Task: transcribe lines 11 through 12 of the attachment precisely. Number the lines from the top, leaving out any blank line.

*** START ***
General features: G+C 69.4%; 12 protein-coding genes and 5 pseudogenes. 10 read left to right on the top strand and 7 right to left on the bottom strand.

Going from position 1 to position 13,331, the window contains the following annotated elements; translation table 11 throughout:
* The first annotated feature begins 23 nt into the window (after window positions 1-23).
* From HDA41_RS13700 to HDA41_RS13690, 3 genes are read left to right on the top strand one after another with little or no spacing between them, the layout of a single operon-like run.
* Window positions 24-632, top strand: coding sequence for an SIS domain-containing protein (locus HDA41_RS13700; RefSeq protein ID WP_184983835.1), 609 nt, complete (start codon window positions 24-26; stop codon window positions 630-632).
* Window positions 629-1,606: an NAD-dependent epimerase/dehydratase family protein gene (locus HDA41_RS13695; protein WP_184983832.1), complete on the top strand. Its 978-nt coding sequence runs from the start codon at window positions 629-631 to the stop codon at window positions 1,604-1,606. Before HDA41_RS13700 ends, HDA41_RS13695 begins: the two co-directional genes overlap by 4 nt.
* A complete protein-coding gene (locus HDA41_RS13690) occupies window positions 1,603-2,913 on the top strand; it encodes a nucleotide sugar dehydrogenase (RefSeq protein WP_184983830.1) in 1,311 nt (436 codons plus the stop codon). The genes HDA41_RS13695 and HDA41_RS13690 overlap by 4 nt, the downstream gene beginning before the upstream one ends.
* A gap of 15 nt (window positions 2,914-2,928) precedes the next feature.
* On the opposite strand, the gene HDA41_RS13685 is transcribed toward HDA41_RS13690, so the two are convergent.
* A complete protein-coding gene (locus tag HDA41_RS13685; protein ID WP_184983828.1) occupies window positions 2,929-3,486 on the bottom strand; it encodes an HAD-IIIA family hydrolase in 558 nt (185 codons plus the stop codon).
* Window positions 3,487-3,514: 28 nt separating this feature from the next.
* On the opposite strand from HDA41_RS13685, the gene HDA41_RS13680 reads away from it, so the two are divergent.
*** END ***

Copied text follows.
* Window positions 3,487-3,514: 28 nt separating this feature from the next.
* On the opposite strand from HDA41_RS13685, the gene HDA41_RS13680 reads away from it, so the two are divergent.